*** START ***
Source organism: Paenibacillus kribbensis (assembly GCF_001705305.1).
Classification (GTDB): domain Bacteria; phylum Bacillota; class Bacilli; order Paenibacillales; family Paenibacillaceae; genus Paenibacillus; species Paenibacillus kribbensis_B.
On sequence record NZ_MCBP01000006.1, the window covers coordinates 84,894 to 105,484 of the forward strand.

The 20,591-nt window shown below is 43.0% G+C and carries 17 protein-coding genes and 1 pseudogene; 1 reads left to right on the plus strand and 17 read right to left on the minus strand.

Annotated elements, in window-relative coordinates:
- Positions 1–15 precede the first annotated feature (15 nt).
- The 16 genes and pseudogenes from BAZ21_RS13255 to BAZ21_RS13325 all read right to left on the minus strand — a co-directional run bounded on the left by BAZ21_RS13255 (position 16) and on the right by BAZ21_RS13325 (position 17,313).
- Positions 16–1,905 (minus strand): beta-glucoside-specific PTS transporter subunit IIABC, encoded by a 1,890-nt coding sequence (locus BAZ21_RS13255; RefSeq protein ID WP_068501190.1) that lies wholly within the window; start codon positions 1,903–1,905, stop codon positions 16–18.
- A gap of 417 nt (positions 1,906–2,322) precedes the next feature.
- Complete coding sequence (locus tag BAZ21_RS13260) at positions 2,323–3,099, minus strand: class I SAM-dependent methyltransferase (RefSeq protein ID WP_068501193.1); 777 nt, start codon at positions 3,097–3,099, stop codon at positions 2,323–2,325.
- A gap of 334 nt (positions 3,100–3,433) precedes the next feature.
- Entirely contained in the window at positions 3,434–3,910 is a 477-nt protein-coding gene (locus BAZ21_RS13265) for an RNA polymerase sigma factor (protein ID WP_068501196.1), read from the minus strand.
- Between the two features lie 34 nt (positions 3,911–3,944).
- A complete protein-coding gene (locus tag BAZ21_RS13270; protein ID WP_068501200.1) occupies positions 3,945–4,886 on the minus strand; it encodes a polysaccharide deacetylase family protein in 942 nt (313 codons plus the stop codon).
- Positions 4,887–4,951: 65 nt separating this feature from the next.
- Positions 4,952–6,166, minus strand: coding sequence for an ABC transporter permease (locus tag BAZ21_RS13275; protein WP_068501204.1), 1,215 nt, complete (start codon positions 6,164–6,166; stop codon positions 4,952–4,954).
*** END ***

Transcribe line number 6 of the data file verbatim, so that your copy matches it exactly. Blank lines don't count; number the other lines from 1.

- Positions 1–15 precede the first annotated feature (15 nt).